Thursday, April 22, 2010

Mitteleuropa: The German Plan Before Lebensraum

Those interested in early geopolitics and World War II are very well familiar with Lebensraum. Lebensraum literally translated means "living space." The theory, advanced by the Nazis, stated Germans needed to ethnically cleanse and colonize Eastern Europe. In the grandest effort of environmental determinism put into action, the virgin, hearty land was, in theory, going to help the German race continue to grow strong.

Lebensraum was the Germans largest racial geographical plan but it was not their first geographical plan to remake Eastern Europe. In 1915 geographer Friedrich Naumann wrote a book entitled Mitteleuropa (Middle or Central Europe). The plan called for the establishment of German-dominated states, German-dependent states, and German-colonized zones. Germany was to instantly annex more of Russian-controlled Poland while much of the western Russian Empire was to be fragmented into various into ethnic states in various stages of German control/influence.

Naumann's idea was put into practice, much more than Lebensraum as the latter theory was stuck in the first stage of "indiscriminate slaughter of anyone not ethnic German." The collapse of the Russian Empire and the victory of the German Empire on the Eastern Front allowed for the creation of ethnic states that were under various degrees of German control.
  • The last Kingdom of Poland was declared though never fully implemented. Though never fully demarked the kingdom was to be located around Warsaw and the lands to the northeast of Warsaw.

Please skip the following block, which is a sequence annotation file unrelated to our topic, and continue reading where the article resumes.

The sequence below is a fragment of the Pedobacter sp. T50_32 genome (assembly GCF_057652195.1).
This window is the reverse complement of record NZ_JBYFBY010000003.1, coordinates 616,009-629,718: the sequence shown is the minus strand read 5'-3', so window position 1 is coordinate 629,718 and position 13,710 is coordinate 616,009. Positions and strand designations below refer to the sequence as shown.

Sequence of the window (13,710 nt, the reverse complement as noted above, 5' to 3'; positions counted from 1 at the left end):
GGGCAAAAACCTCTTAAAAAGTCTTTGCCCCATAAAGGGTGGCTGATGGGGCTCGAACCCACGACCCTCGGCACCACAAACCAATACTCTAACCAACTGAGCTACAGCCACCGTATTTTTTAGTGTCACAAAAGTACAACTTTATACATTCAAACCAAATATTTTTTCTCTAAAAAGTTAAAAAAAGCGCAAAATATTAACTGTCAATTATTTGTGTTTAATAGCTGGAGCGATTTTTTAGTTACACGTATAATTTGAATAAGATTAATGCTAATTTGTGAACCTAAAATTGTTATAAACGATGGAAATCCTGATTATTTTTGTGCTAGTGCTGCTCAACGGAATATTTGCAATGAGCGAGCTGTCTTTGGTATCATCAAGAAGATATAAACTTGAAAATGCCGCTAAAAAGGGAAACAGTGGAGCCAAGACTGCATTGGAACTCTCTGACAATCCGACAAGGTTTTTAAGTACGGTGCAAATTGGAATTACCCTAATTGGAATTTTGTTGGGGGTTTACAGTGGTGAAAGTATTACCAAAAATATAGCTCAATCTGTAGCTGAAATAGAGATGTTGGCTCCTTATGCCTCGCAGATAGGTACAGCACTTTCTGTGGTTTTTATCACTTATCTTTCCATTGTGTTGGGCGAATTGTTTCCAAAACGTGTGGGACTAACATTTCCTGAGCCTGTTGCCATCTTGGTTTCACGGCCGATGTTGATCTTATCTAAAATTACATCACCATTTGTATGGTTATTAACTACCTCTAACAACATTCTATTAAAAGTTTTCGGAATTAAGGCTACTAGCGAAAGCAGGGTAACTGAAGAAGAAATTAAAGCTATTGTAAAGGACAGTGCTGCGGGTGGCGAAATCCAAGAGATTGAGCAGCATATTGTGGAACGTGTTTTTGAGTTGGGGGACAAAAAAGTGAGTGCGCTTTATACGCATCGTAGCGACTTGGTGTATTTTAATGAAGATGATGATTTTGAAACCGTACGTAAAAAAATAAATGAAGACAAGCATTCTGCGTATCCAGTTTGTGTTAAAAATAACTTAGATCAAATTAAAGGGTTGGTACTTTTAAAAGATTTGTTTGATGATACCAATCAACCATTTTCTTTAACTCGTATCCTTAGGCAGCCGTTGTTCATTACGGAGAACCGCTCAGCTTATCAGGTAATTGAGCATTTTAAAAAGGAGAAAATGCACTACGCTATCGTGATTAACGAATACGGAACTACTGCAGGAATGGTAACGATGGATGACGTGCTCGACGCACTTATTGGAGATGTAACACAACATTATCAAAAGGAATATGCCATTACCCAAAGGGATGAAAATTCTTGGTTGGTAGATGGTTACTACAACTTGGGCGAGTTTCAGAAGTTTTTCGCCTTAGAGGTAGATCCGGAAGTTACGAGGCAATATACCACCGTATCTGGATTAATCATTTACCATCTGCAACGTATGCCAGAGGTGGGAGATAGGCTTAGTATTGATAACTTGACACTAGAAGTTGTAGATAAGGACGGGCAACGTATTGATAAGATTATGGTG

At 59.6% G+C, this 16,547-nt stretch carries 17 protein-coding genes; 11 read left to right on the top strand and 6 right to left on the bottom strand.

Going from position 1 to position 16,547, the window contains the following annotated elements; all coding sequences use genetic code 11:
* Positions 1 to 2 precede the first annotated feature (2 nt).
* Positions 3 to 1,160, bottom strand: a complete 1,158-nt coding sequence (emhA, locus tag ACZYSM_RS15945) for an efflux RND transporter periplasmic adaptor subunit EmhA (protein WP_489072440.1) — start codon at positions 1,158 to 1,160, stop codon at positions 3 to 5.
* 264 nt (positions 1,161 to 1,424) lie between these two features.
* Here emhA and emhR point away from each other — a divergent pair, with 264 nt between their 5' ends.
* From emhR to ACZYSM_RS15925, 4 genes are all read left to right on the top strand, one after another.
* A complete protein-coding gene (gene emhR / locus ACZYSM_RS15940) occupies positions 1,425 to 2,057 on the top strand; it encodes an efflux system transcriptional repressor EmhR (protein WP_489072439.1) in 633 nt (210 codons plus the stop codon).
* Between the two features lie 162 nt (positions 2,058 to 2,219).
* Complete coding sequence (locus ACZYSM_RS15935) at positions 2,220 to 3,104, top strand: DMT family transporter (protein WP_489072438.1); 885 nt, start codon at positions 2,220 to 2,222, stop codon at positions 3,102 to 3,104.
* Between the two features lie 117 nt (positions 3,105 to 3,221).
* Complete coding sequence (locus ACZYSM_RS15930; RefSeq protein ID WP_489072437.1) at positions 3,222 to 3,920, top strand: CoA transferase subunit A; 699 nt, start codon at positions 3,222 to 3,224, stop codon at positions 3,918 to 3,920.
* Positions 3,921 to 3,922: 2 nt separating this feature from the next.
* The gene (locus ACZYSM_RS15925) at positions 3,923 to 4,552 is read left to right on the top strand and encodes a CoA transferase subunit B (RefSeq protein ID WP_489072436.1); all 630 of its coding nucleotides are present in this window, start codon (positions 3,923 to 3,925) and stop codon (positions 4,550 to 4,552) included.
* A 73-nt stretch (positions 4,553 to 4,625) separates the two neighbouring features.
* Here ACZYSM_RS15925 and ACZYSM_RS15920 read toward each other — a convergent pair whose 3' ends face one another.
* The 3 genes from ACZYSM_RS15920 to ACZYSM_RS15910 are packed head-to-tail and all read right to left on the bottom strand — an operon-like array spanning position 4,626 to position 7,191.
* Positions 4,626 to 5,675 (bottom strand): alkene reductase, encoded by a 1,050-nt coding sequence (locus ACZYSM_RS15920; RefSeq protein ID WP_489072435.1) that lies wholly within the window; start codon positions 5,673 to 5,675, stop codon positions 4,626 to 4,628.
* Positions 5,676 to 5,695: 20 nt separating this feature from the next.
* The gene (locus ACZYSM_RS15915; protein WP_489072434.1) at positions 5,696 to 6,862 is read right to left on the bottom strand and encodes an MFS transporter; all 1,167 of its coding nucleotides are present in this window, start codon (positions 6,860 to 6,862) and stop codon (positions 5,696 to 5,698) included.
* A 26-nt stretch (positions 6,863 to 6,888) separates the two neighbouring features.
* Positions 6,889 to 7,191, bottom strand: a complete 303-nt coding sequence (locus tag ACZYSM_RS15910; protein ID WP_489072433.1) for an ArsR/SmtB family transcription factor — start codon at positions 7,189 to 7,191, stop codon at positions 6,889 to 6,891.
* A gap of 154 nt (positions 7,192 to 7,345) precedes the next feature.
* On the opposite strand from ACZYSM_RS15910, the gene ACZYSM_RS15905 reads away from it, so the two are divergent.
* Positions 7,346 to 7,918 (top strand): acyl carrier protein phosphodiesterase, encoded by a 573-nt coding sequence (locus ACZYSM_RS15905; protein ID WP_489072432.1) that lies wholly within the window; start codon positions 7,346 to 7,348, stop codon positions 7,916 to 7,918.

• The Kingdom of Lithuania was an established kingdom formed by Germany. It lasted until the collapse of the German Empire at the end of World War I.
  • The United Baltic Duchy and the Duchy of Courland and Semigallia were to occupy present-day Estonia and Latvia. It was going to be a German-run state. This was plausible because there was a strong German presence in the Baltics until the end of World War II. Though the idea of the Duchy died with the end of the German Empire many German soldiers continued to fight in Latvia and Estonia against the original Soviet invasion.
  • The Belarusian People’s Republic was established not by Germans, who initially resisted the state, but by Belarusians. The Germans quickly realized though that a Belarusian state would be a good buffer against the Russians/Soviets. The republic lasted until 1919 when it was overrun by the advancing Soviet Red Army. The republic lives on today as a government-in-exile and acts as a democratic counterweight to dictator Alexander Lukashenko's Republic of Belarus.
  • In Finland the Germans were involved supporting the anti-communist White Guards against the Red Forces during the Finish Civil War. Finland was the greatest Mitteleuropa success. German support paid off with the Winter War which curtailed Stalin's expansionism before the Germans could open up the Eastern Front.
Mitteleuropa failed in the end. Germany, punished after World War I to the brink of collapse, remained (justifiably) paranoid and insecure along its eastern border. This fear aided the rise of Hitler who was determined to solve the threat with his own geopolitical plan.


data diplomacy said...

You may want to check your spelling Liebensraum is loving not living. Also Lebensraum is linked to the earlier post-German unification through WW1 rush to get their "place in the sun" by acquiring colonies.

Catholicgauze said...

Data Diplomacy,
Thanks, problem has been fixed. My German is not as good as it should be (many of the first modern geographers were German and I would love to read their work in the original language).